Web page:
I know there’s not a lot of emphasis on this kind of ecstatic love in antiquity. There’s enough, to be sure, in the stelae and inscriptions that carry messages from ancient devotees. It’s not the first thing that comes to mind when discussing the distinguishing qualities of ancient Egyptian religious practices, however. The precision, the purity, the constancy with which the priests attended to their gods all get much more attention, and rightfully so. The ancient priests had honoring the gods down to a science.

Maybe it’s just my quirk. Maybe it’s a holdover from my Catholic days (which are soon to be less than half my life, somehow). Or maybe it’s just not a topic of interest to other writers right now. I’d love to see more of it though. I have my casual days too. I sing along to “Back in Black” for the Jackal and offer my Mother the first sips of beer when I’m relaxing. But it’s that love that moves me to Their shrine again and again; it’s the warmth and light They radiate, and the way my heart swells when I am in Their presence.

All this is meant not as criticism, but as a call to share. If you feel the same ecstatic love I feel, wax poetic. If you don’t… well, what do you feel? What keeps you coming back to the gods?

Featured image from https://unsplash.com/grakozy .

On sabbaticals.

Taking time off from serving as a priest of my deities has been one of the greatest blessings I have ever received. When I made the decision to temporarily suspend my service, I grieved a little. I felt like I was giving up, like I was losing a piece of myself, like I was a failure. My inability to remain committed to my worship felt like a personal fault, rather than the natural consequence of increased academic and professional requirements.

In response, I withdrew from everything. I stopped doing Senut and stopped tending my shrines. Everything came to a halt, until I slowly picked up one thread at a time. I briefly engaged with other pantheons. I worked at connecting with the most basic forces that drew me to polytheist — the spirits of the land and the Divine Itself. I began to feel enthusiastic about engaging with the Divine again. By Wep Ronpet, I felt like engaging with the gods again — and engage I did, worshipping with fervor during Retreat.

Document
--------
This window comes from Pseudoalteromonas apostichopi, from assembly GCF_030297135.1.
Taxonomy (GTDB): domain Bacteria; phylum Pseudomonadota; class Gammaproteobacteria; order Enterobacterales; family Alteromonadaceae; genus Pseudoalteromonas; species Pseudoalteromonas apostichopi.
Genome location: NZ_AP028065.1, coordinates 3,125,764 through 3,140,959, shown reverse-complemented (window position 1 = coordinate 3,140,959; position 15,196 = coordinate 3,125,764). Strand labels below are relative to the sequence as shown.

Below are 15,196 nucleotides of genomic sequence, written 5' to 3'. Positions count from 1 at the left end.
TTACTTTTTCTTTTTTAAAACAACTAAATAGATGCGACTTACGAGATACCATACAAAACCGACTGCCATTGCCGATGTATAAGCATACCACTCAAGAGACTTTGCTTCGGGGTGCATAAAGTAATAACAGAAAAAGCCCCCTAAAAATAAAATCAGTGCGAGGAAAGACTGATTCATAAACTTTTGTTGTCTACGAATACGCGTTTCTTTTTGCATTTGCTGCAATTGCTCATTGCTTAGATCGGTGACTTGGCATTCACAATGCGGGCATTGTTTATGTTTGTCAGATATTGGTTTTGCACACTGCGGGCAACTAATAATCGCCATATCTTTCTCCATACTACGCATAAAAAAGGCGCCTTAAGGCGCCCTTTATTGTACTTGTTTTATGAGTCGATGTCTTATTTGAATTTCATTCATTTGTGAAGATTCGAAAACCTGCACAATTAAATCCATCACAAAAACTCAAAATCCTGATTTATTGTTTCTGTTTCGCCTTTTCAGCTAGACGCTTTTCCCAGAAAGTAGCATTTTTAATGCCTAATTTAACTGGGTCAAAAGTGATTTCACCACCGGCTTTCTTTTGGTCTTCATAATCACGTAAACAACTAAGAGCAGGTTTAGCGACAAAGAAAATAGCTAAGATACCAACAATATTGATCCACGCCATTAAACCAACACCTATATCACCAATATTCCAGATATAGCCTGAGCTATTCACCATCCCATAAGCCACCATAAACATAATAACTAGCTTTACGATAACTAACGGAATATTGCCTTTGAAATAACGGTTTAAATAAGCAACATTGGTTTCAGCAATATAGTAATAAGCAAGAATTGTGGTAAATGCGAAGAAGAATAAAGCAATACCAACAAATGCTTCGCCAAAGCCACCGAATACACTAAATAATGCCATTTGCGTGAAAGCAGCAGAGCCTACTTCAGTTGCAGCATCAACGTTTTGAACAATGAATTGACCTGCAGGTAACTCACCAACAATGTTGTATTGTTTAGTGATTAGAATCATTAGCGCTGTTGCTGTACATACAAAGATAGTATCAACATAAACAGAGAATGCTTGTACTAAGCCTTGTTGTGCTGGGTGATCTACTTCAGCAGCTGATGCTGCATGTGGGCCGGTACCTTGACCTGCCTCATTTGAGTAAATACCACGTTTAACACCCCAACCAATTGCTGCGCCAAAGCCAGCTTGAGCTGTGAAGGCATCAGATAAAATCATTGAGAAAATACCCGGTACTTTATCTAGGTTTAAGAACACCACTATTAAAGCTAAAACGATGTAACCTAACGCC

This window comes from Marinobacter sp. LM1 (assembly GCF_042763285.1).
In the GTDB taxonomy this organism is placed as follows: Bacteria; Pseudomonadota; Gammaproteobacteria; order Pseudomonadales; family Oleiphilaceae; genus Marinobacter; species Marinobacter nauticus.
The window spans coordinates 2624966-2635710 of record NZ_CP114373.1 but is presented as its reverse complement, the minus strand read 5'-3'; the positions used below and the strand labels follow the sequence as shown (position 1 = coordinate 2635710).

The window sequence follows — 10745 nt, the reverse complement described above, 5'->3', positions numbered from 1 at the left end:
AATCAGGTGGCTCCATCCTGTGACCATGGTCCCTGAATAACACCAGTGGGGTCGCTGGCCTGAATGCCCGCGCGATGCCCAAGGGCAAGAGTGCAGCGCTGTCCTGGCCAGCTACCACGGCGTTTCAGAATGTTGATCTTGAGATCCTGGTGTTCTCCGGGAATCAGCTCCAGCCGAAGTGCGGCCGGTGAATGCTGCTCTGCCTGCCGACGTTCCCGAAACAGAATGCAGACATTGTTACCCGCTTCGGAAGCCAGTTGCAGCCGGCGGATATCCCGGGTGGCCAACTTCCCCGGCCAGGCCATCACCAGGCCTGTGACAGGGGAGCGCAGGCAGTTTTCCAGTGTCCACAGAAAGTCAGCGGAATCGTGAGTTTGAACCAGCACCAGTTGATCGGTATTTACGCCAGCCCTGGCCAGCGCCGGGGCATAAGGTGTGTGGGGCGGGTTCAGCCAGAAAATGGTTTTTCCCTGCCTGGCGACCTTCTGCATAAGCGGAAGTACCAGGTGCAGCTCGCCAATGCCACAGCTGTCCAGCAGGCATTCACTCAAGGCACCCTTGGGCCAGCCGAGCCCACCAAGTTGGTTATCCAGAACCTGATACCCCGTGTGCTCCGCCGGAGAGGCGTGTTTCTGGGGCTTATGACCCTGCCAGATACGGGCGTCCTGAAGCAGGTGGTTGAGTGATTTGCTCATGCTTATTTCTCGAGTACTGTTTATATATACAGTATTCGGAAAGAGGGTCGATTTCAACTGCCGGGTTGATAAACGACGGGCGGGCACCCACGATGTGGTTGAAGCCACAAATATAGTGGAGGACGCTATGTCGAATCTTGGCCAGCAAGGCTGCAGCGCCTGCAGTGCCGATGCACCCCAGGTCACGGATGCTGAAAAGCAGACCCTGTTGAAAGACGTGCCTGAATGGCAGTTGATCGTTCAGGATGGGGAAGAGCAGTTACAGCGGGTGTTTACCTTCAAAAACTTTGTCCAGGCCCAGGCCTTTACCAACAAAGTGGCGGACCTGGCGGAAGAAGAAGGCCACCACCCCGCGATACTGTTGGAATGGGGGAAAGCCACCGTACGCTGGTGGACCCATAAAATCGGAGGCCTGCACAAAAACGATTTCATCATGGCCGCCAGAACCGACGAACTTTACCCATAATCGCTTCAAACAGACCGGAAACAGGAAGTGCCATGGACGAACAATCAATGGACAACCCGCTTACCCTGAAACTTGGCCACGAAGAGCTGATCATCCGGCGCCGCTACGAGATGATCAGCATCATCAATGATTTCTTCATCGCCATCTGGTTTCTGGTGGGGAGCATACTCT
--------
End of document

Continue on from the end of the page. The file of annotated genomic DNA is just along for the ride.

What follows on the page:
Senut began to feel fulfilling again. As I was doing my priest work, it had started to feel meaningless, like a lot of vague hand-waving that didn’t do anything.

More than that, my desire to serve the gods rose in me again. It had dwindled over the past four years, to become vaguely burdensome. I found myself planning research, sketching out festival rites, envisioning my reconstructed shrine.

I dropped everything, and then picked up one piece at a time, and it has been restorative in a way I never imagined it would. I am patiently waiting for my internship to end to consider returning to service with renewed purpose.

Ten years.

2016 will be the tenth year since I was first called by my gods. I remember being new to Their worship and thinking ten years felt like an impossibly long time to be anything, let alone a devotee of a deity.

Part of that probably had to do with my age at the time. I was 17 and just out of high school when I “met” the gods of Kemet. I had identified as pagan for several years at that point, but had been aimless and disorganized in what I believed and practiced. It felt impossible that I would ever be able to spend ten years with these gods. Ten years was more than half of my life.

Each time a year ticked by with my gods, I would feel a giddy rush of glee. One year closer to a decade. One year closer to a lifetime. With each year that passed I felt myself inching closer to some invisible goal marker. I never felt like I’d been Kemetic “long enough” to have experience or be worthy of engaging in intelligent dialogue with others, and I believed that eventually, after long enough, I would reach some invisible goal and become enough. Even now, having been in practice for 9 years, I question whether I have anything of value to offer. (Which is why this blog is so quiet.)

Perhaps it’s time to stop questioning when I will be experienced enough to have anything of value to say, and just start talking. If ten years hasn’t done it, I doubt eleven will, or twelve, or twenty.

Have confidence, fledgling devotees. Do your research and start your devotions. Honor your gods in small ways or large. Remember: you have value too.